To your third point, again, it’s possible to have all the compassion and togetherness with the struggles of the world, but also believe that an airline choosing to cut costs (most of which are fixed, sunk costs, and won’t move the needle enough to make or break the airline) is wrong. You’re conflating many thoughts, and few of them are accurate, however much we may like them to be to the contrary.

      1. A recent flight from IAD to London… Certainly NOT quiet, almost a normal day / afternoon in the C/D gates, IAD had all three parallel runways for arrivals at 3pm, its busy, but once you get to 630pm it’s all closed… On the flight from LHR to IAD I don’t count Pret or Boots or WHSmith Prepacked sandwiches as ‘many places to eat’…

  5. My English daughter lives in Dallas would I be able to fly over to visit her from England for Christmas for a month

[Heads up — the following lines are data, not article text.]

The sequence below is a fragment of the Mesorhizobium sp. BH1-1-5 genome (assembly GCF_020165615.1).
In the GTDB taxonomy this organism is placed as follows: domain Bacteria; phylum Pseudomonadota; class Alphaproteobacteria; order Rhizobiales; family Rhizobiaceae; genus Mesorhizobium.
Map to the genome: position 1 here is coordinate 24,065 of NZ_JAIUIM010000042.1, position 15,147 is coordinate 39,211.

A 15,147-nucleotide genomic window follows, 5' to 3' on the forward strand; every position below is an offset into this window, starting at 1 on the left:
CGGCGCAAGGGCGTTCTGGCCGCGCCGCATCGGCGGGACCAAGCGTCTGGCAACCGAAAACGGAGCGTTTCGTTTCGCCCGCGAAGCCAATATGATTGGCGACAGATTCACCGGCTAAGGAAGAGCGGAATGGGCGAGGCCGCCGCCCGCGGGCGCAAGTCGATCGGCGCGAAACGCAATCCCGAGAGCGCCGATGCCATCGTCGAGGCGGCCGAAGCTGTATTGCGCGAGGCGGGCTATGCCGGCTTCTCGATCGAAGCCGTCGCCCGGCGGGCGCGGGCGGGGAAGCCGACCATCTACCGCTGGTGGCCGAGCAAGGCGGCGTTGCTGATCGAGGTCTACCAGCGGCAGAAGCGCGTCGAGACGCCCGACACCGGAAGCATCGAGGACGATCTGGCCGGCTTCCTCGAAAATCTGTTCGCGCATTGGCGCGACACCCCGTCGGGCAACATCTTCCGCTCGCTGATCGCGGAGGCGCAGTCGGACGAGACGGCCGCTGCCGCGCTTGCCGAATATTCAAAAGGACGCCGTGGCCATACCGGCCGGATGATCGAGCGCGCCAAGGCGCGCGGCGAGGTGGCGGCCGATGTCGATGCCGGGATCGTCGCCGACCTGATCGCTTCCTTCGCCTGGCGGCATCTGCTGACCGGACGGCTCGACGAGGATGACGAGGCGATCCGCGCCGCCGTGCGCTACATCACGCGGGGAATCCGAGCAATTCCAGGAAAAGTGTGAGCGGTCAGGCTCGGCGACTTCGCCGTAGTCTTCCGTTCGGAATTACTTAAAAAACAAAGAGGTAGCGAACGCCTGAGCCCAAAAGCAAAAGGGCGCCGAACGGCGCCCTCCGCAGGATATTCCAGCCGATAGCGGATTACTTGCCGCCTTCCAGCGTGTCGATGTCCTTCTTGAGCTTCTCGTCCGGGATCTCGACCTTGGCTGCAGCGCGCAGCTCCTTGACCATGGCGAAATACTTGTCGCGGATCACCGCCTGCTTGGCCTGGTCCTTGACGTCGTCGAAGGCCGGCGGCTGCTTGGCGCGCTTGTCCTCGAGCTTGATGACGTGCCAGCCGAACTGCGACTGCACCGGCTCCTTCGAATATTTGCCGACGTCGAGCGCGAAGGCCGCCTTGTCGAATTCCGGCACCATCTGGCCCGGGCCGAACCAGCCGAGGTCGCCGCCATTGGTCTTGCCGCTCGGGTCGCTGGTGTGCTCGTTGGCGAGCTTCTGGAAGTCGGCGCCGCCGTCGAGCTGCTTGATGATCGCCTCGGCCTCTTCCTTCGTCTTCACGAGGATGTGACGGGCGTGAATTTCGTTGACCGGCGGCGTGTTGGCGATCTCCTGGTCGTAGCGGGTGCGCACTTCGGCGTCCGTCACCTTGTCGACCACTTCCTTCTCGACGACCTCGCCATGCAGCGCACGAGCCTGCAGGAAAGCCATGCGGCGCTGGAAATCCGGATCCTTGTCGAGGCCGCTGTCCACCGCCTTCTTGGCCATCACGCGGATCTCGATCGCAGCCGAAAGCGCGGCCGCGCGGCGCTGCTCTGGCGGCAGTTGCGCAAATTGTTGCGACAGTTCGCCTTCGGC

6. Not usually a BA hater, but they really are doing everything they can to turn a business class ticket into nothing more than a lie flat bed, we recently returned from Seychelles and BA hadn’t paid the lounge fees there (so club/first BA ticket holders couldn’t use the lounge), the food they served from SEZ-LHR was inedible. The back of the plane was practically empty and i wished i had of just bought an economy ticket – taken a row (or 2) for myself + my own food. The lack of business class value these days is astonishingly bad…

  7. I only scanned the article so I may well have missed it but isn’t BA just closing its HEATHROW lounges?